Simple Twitter Posting BOT

I decided to work on this, out of sheer laziness to keep posting regularly on Social Media (SM). If you are already an active member of SM Channels like Twitter, you will understand how important it is to post your tweets regularly.

Simple Twitter Posting BOT
Picture I took from Tirumala Hills

This is especially applicable to those who are photographers, graphic artists, etc. This may not be applicable to those commenting on current affairs and other such scenarios where it is mostly about responding to an existing tweet/post. This article uses AWS S3, AWS DynamoDB & AWS Lambda.

If you are a photographer or graphic artist, it is about tweeting/posting regularly to actively engage your existing followers and attract new ones.

This is what we are going to do

  • Create AWS S3 bucket and upload all the pictures
  • Create AWS DynamoDB table with the posting schedule
  • Create an app on the Twitter developer and get the keys
  • write code to pick the picture as per the schedule and post it on Twitter

S3 Bucket

Create AWS S3 bucket and upload all the images to the bucket and set permissions such that your Lambda code can access those images.

Create a Table in AWS DynamoDB

Create a DynamoDB table with columns as shown in the screenshot below. You are free to add more columns as necessary. I included a post-type column to differentiate posting images from pictures.

A simple table structure in AWS DynamoDB

Twitter Developer Part

You will need to create an application on the Twitter Developer portal. Make sure the app has full permissions to read, write and direct messages. Please verify this on your Twitter account settings. Look for connected apps and make sure it has all the permission you set on the developer portal.

Main Screen while creating Twitter Developer App
Make sure that you have full permissions on the App
Verify you have required permission on the twitter settings

...and the AWS Lambda NodeJS Code

As you can see in the code, we connect the DynamoDB table and pull the posts as per the date before posting them on Twitter based on if it is a picture or text.

'use strict';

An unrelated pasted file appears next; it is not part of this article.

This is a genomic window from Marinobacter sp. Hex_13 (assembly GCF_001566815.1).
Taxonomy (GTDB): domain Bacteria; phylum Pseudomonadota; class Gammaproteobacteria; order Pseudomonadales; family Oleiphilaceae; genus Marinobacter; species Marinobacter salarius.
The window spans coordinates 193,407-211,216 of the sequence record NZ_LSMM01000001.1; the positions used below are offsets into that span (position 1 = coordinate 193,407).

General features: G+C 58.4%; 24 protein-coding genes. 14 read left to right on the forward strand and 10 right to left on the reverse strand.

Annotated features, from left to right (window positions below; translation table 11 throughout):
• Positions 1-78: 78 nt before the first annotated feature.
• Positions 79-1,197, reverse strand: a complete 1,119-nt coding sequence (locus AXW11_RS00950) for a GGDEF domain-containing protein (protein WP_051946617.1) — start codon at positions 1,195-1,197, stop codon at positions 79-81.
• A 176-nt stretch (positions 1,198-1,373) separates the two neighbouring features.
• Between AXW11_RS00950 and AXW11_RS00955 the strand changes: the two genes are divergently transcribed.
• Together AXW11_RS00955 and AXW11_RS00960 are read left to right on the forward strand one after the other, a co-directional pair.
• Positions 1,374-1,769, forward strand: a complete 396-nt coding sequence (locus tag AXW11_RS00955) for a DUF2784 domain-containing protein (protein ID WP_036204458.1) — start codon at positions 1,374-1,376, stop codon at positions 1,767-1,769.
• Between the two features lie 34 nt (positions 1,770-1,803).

const moment = require('moment'); 
const AWS = require('aws-sdk');
const mydocumentClient = new AWS.DynamoDB.DocumentClient();

const BUCKET_NAME = <s3 bucket name>;
const IAM_USER_KEY = <IAM User key>;
const IAM_USER_SECRET = <IAM User Secret>;

const s3bucket = new AWS.S3({
  accessKeyId: IAM_USER_KEY,
  secretAccessKey: IAM_USER_SECRET

const Twit = require('twit')

const T = new Twit({
  consumer_key:         <Twitter Consumer key>,
  consumer_secret:      <Twitter Consumer secret>,
  access_token:         <Twitter Access Token>,
  access_token_secret:  <Twitter Access Token secret>,
}) = async (event, context) => {
  const time = new Date();
  const params = {
    TableName : <DynamoDB Table name>,
    FilterExpression: 'postdate = :pdate',
    ExpressionAttributeValues: {":pdate": moment(time).format('MM/DD/YYYY')},
  const data = await mydocumentClient.scan(params).promise();
  console.log('data', data.Items[0].post);
  if (data.Items[0].posttype=='quote') {
    const tweet = await postTweet(data.Items[0].post);
    console.log('tweet', tweet);
  } else {
    const tweet = await postpic(data.Items[0].post);
    console.log('tweet', tweet);

  console.log(`Your cron function "${context.functionName}" ran at ${time}`);

const postTweet = (post) => {
  return new Promise ((resolve, reject) => {'statuses/update', { status: post }, function(err, data, response) {
      if (err) {

const postpic = async (post) => {
  const data = await s3bucket.getObject({
    Bucket: BUCKET_NAME,
    Key: post
  return new Promise ((resolve, reject) => {
    if (data != null) {'media/upload', { media_data: Buffer.from(data.Body).toString('base64') }, function (err, data, response) {
      console.log('err', err);
      console.log('data1', data);
      var mediaIdStr = data.media_id_string
      var altText = "flowers" //if you are posting pictures of flowers
      var meta_params = { media_id: mediaIdStr, alt_text: { text: altText } }
  'media/metadata/create', meta_params, function (err, data, response) {
        if (!err) {

          var params = { status: <Text with picture>, media_ids: [mediaIdStr] }
'statuses/update', params, function (err, data, response) {


Scheduling your Lambda

Finally, it is time to set your Lambda to run by itself at the scheduled hour. Read more about scheduling expressions in lambda here.